Experimenting with Paper: Felting and Joomchi

Experimenting with Paper: Felting and Joomchi

Our local art group made some Joomchi a couple of months ago and since that time, I have been thinking about adding paper to the surface of felt. I realize that there is a well known online course about how to do this, but I have not taken the class and these are my experiments on adding paper to felt. If you haven’t heard of Joomchi before, it is made from layers of mulberry paper that are wet down and agitated. Essentially, wet felting layers of mulberry paper together. If you search online for it, you will find YouTube instructional videos and some beautiful artwork made with the technique.

Six pieces of mulberry paper laid out over yellow wool batt.

I have a variety of mulberry papers in my stash that I used. I cut a 2 inch square from the different papers and laid these out on a couple layers of short fiber merino batt. I figured that the pinks and reds would probably run from leftover dye in the paper but that didn’t concern me. I just wanted to see how the paper would felt in.

I covered the wool and paper with a synthetic sheer curtain on both sides and wet down with cold water. This seemed like nuno felting to me, so I followed my routine for nuno felting. I treated the piece gently, used cold water until the fulling process and rubbed over the surface of the paper pieces to encourage the wool to migrate through the paper. I fulled mainly by rolling but did do more aggressive fulling in hot water once the paper was holding in place.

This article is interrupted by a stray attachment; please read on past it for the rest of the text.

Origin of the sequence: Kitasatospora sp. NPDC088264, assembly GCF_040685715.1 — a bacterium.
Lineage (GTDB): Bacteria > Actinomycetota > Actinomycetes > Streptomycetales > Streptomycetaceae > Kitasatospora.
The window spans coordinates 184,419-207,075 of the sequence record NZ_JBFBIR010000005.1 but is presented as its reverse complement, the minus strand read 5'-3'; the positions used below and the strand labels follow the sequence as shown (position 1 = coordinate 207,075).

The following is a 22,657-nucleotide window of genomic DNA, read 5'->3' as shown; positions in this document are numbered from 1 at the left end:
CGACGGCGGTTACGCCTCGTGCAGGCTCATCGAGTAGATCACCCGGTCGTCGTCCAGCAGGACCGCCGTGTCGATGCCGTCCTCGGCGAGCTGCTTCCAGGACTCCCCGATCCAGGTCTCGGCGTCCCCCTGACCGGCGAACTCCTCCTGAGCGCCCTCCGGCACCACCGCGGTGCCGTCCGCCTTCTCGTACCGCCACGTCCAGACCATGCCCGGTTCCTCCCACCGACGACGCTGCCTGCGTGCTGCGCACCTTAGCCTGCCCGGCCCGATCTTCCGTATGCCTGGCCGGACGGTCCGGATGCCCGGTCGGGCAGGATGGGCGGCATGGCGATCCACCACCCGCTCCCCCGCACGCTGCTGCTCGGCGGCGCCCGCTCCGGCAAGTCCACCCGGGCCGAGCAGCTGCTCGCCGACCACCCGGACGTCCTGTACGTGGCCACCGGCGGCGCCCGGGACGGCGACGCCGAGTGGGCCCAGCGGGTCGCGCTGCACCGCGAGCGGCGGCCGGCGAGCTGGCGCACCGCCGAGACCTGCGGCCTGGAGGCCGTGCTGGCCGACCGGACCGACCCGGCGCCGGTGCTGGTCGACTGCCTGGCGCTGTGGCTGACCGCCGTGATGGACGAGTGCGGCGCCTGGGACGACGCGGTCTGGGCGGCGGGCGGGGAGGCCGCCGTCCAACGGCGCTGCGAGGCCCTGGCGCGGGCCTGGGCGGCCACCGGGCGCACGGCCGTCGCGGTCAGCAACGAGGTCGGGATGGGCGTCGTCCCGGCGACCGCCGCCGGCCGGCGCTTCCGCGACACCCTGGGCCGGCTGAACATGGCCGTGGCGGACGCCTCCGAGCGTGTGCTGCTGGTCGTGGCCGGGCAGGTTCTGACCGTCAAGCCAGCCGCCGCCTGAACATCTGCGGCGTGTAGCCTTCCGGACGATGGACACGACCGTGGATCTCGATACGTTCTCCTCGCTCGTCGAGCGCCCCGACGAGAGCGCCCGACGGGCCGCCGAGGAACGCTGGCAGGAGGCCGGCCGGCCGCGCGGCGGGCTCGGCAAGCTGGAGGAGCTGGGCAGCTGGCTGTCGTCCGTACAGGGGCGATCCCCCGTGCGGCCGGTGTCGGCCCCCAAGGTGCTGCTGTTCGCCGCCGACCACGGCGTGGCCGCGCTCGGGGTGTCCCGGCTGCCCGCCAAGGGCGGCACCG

Six pieces of mulberry paper felted to the surface of yellow wool.

Here is the result. All the paper types felted in very well. You can see that the red paper shared it’s dye with a couple of the white pieces of mulberry paper.

Two pieces of mulberry paper felted to the surface of yellow wool.

The close ups show that the paper does crinkle a bit but it is adhered well to the wool. I like the use of inclusions in the paper and the surface is interesting.

Two pieces of mulberry paper felted to the surface of yellow wool.

The fibers in the top pink paper almost look like a silk but I don’t think they are. It’s probably that the fibers take the dye differently than the paper pulp.

Two pieces of mulberry paper felted to the surface of yellow wool.

As you can see on the red piece, the “tinsel” or whatever the gold strands are, migrated almost completely out of the paper. If you pull on the gold strands, you can pull them right out.

Photo of pink joomchi - layered and manipulated mulberry papers.